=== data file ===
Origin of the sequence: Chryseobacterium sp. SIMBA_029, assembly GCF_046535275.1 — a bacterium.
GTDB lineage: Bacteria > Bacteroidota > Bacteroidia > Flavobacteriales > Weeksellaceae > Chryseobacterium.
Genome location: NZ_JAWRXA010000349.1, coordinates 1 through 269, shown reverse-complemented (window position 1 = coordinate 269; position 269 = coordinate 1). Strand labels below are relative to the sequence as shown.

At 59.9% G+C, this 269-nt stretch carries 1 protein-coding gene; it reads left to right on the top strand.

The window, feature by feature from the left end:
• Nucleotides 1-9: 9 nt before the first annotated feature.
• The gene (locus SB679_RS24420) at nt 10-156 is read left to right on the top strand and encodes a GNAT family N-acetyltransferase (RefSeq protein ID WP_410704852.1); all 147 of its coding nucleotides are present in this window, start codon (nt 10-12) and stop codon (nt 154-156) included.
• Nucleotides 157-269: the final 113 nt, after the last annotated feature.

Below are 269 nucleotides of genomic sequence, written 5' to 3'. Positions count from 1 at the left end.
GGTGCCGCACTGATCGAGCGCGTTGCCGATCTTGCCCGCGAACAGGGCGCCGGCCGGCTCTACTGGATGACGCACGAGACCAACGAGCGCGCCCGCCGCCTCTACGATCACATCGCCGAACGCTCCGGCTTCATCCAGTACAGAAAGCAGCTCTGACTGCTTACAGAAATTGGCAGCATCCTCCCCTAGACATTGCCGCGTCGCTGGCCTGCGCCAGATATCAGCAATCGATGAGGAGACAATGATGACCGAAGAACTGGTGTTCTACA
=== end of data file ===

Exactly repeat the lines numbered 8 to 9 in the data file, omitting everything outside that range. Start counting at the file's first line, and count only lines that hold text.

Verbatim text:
• Nucleotides 157-269: the final 113 nt, after the last annotated feature.

Below are 269 nucleotides of genomic sequence, written 5' to 3'. Positions count from 1 at the left end.